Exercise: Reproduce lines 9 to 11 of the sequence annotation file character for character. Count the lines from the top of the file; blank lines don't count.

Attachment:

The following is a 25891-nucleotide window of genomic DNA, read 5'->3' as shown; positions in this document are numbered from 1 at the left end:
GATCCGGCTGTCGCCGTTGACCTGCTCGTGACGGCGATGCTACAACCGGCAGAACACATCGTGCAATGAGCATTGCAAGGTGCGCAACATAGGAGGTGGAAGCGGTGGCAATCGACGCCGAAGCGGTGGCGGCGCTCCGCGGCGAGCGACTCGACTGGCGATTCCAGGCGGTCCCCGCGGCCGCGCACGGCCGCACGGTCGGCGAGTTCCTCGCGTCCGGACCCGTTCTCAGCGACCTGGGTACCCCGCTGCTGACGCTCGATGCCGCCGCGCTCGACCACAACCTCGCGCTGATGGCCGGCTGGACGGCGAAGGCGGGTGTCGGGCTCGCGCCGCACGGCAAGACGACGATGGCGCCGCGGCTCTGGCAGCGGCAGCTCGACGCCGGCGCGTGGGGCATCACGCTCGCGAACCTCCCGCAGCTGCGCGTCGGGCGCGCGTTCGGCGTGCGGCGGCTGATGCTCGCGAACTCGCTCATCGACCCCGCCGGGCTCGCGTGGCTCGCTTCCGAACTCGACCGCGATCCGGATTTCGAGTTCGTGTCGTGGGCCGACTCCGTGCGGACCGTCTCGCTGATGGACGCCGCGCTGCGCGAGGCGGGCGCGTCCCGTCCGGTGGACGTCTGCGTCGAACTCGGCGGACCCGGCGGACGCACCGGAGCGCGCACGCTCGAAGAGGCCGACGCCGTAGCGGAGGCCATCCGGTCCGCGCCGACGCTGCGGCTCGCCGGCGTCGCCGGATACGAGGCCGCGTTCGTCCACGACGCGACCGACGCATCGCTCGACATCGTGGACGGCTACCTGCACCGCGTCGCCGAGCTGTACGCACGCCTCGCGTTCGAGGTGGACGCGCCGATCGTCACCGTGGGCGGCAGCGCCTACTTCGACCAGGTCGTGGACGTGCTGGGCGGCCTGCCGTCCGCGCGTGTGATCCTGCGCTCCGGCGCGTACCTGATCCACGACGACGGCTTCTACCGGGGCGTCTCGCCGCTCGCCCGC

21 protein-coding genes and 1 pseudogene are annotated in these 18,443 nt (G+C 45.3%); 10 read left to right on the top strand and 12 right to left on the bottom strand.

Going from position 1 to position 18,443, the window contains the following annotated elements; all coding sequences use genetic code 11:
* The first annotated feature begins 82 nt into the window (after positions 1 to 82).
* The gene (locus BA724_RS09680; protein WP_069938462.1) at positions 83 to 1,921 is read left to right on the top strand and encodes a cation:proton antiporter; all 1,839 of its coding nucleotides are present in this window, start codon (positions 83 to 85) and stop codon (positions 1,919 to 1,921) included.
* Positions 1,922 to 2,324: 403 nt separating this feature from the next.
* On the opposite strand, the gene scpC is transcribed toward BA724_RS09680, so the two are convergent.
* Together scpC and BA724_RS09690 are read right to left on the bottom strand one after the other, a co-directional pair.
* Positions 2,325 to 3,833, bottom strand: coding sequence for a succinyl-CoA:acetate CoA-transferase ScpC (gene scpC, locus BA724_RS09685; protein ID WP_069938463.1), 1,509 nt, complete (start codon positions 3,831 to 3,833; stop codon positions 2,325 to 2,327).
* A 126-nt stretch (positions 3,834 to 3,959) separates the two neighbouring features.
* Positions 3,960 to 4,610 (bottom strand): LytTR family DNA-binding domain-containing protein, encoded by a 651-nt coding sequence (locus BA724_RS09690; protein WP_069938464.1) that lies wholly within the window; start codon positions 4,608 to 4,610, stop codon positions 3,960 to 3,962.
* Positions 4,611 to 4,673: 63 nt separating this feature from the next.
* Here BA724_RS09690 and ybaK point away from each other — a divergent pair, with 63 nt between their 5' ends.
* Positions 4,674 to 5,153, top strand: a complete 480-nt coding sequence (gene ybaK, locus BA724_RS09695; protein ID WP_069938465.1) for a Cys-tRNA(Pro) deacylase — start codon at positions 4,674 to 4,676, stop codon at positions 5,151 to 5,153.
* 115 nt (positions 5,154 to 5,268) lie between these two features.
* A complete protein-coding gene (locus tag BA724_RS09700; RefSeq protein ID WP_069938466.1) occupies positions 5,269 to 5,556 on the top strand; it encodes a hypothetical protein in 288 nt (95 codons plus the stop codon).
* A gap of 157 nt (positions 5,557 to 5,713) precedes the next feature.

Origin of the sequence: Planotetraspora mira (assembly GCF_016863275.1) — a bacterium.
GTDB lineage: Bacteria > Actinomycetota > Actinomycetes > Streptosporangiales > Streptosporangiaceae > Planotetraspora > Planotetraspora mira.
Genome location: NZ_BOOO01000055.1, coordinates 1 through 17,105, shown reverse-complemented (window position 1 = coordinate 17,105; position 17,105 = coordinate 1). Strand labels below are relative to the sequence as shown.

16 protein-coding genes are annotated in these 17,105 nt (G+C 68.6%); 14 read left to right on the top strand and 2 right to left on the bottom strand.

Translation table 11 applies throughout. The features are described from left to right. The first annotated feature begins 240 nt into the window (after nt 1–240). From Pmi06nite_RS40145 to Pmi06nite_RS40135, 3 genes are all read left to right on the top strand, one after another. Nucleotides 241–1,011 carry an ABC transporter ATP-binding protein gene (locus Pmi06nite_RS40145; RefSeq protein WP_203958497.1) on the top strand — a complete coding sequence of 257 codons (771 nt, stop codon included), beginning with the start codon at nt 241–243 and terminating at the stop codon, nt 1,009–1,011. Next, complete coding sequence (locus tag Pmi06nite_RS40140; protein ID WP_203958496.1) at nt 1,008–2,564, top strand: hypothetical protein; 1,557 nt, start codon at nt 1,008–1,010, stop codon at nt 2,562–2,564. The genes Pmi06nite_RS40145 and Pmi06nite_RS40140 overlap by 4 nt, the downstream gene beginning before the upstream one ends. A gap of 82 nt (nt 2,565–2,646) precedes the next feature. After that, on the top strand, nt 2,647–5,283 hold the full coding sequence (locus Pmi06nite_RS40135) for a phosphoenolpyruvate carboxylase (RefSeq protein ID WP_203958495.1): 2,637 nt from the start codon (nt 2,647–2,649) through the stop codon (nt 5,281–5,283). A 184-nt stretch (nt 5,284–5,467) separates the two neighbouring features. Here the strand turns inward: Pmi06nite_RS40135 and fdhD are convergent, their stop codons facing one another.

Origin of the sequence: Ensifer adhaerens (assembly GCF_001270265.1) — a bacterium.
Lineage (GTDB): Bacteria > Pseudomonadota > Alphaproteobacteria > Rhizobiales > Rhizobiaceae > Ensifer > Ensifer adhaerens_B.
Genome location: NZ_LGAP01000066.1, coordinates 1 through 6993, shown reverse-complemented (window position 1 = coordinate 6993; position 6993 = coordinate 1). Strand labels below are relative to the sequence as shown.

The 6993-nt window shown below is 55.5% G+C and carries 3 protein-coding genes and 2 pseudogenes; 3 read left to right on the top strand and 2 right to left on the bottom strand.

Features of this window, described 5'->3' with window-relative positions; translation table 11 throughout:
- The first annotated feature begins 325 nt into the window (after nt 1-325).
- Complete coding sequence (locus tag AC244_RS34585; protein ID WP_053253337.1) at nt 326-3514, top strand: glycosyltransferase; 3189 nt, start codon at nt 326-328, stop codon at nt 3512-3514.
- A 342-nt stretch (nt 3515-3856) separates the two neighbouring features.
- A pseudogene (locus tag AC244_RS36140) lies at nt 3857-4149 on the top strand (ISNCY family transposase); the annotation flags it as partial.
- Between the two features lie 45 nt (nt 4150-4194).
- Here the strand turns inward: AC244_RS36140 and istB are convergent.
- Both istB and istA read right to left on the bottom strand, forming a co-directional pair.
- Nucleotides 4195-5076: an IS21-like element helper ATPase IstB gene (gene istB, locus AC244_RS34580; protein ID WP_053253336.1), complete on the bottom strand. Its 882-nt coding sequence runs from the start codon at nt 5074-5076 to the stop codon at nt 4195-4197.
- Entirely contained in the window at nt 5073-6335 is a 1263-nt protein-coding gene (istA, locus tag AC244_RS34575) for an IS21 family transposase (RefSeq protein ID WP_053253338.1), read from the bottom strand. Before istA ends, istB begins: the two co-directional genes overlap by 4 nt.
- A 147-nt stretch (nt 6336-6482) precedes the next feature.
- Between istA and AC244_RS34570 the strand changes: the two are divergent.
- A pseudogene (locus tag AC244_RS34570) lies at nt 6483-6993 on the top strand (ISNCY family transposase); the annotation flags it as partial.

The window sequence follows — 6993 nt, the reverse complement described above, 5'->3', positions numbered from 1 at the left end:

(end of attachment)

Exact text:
* Together scpC and BA724_RS09690 are read right to left on the bottom strand one after the other, a co-directional pair.
* Positions 2,325 to 3,833, bottom strand: coding sequence for a succinyl-CoA:acetate CoA-transferase ScpC (gene scpC, locus BA724_RS09685; protein ID WP_069938463.1), 1,509 nt, complete (start codon positions 3,831 to 3,833; stop codon positions 2,325 to 2,327).
* A 126-nt stretch (positions 3,834 to 3,959) separates the two neighbouring features.